Skip to 6 minutes and 58 secondsAnd we know that the size of the ball, the size the paddle, will not change. Once we have them set up with the graphics, we'll know the size of them. So we could actually set that up in the set up, when we're setting up the game. So if we do that up here, and we then, sorry, we'll take this and I'll copy it in here and say, OK, so this here is equal to the n paddle's width halved, plus the n ball's width halved. And then we would need to multiply it by itself. So we square it. That would be that distance. And then all we need to do now is declare it, so we'll just declare it up here.

Skip to 8 minutes and 7 secondsAnd we get a private float.

Skip to 8 minutes and 16 secondsSo now we've actually added that to the code. We have now set the minimum distance that we need to have between the ball and the paddle, and we use it. Now, notice that we're not making the square root, because we actually don't need to know the exact distance. All we want to see is if it's smaller. And we can do that without using the square root. Let's see if this actually detects something.

Skip to 8 minutes and 48 secondsSo we have the game. Let's see. Yes. It's certainly detected something-- oh, well, well off it goes, it's bouncing still off the bottom. But yes, it is hitting the ball. Of course, we see that-- yes, the physics are off the scale, it really doesn't do what we expect it to do, it's not bouncing off the circle. But it is detecting the circle and changing the speed. So what we need to do now is find some way of adding appropriate, or something that looks like physics, at least, into that if statement.

Skip to 9 minutes and 31 secondsNow what I'll do here is tease a little bit, because it's actually quite hard to do real physics. But if I forget about the speed of the ball and the weight of the little ball , and just say when you hit the big ball, the paddle, we you hit the paddle, let's just change the speed so that it flies out from the paddle in the direction that the paddle-- if that had all the weight in the physics-- that the paddle would send the ball off in the direction, so that the direction would be from the radius to the radius of the little ball and in a straight line. That's relatively simple to calculate.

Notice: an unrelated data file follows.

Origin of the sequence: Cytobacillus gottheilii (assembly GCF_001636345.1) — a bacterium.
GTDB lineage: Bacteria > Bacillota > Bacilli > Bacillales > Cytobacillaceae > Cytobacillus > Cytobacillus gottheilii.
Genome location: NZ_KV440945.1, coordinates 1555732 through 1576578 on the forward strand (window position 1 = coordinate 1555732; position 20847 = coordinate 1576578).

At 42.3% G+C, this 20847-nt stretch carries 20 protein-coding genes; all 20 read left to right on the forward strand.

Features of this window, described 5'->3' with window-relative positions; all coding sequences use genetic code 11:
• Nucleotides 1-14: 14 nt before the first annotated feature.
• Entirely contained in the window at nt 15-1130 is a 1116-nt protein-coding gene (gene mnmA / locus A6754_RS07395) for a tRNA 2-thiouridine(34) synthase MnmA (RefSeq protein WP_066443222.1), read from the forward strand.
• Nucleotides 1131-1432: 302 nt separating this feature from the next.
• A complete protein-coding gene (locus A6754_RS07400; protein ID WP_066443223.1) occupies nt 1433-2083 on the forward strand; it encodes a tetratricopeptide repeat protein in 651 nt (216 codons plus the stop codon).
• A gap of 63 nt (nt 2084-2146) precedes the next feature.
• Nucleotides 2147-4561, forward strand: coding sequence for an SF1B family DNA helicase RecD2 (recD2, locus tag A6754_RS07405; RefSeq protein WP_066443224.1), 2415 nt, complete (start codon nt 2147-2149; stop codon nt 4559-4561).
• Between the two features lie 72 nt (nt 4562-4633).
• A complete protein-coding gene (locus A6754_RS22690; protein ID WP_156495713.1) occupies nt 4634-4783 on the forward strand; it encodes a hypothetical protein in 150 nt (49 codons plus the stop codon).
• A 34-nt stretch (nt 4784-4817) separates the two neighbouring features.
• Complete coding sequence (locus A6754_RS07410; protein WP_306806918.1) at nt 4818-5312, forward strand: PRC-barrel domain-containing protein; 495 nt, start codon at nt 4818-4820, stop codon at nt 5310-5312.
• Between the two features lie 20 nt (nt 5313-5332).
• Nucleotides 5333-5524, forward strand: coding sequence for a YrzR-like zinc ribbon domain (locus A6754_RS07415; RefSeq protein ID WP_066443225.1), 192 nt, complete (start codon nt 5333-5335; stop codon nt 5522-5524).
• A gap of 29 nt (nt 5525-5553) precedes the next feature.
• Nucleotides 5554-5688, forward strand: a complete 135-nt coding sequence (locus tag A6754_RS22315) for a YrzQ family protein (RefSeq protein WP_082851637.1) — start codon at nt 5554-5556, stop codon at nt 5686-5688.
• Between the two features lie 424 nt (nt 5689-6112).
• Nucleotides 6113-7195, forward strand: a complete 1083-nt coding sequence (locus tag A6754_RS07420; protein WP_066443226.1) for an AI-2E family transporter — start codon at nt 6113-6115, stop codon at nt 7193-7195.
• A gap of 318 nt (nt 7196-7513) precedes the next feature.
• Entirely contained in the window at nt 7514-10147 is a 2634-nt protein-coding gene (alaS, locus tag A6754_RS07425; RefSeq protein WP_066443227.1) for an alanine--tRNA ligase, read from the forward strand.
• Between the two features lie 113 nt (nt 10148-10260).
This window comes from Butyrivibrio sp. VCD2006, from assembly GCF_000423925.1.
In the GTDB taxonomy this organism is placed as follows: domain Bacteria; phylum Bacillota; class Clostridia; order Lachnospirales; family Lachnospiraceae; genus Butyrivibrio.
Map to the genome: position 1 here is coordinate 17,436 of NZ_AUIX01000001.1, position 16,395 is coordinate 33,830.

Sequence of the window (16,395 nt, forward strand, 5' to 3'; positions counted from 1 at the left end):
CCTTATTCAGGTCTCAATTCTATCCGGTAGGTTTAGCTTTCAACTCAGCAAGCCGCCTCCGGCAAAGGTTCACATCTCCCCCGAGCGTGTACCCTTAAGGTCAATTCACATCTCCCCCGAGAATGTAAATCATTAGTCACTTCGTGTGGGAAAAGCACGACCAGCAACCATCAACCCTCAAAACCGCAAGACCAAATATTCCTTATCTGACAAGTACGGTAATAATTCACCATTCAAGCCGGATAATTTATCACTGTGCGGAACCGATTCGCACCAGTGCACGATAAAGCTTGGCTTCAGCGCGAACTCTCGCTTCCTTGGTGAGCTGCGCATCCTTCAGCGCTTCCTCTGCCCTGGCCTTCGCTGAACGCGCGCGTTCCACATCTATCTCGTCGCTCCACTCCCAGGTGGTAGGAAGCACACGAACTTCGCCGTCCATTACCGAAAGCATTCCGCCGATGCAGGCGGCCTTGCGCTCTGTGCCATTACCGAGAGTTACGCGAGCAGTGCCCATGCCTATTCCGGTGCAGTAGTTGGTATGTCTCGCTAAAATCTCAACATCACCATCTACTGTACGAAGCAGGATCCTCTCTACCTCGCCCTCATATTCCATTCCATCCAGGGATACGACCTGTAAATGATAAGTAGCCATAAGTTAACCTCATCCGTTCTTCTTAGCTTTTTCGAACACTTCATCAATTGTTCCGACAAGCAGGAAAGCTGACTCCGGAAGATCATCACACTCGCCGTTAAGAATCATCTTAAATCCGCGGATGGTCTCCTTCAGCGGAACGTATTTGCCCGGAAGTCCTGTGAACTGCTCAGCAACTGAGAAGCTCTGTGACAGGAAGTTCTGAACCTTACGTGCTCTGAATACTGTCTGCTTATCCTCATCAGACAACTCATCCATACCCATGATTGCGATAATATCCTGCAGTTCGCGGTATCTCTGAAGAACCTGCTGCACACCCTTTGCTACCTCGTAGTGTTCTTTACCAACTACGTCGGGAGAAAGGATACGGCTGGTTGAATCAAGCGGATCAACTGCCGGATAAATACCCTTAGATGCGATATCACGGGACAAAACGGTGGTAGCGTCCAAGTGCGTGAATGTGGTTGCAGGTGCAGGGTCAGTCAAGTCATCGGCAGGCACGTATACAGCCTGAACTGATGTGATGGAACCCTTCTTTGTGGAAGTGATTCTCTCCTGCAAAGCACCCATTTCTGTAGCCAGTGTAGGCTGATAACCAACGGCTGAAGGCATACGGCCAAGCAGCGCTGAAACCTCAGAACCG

Skip to 10 minutes and 20 secondsBecause to do that, we would just need to set the speed to be the speed of the ball from the m ball at x minus the m paddle x at the speed of y from m ball y to the m canvas height. So we could easily change that and put that into the code. So let's do that. The m ball speed y would be the m ball y minus the m canvas height. And I like doing x first, so let's put m ball x-- speed x, sorry-- should be equal to the m ball x minus the m paddle x. We have it there. And now the speed would change.

Skip to 11 minutes and 23 secondsOf course, this would probably go very fast, but let's see that the speed changes in the direction that we want it to go. We might have speed issues. And we'll run it. Oh, it's not going fast, it's going very slow. But you see, the direction of the ball was in a direction that was more expected. Close to what we'd expect, looking at it as a physical system. So we need to change the speed, so that the speed before and after-- before it hits and after it hits-- is the same. So if I create a float here that says the speed of ball, what the speed of ball be?

Skip to 12 minutes and 12 secondsWell, the speed of the ball would be-- well, similar to the image before, we'll have to use Pythagoras Theorem here to actually calculate the speed of the ball. Because it would be the square root of m speed x squared plus m speed y squared. See, we're making use of Pythagoras quite a lot here. So we need to have it as a float maths. I'll use here a function from maths, which is square root, we find square root, and it returns what's called a double. So I'll just say it will be a float, because we know we don't to be a float, the speed would be quite low.

Skip to 12 minutes and 58 secondsSo the square root all m ball speed x squared, so just do m ball speed x here. Oh, not paddle. Silly me. Ball speed x. And then plus the ball speed y m ball speed y. Now we square them and that will give us the speed of the ball before they have hit. They hit here. I changed them again. So we'll just copy and paste this over and I'll call this new, let's call it new speed of ball. And that was actually-- it will be same, because now we change m speed and we'll get the new speed.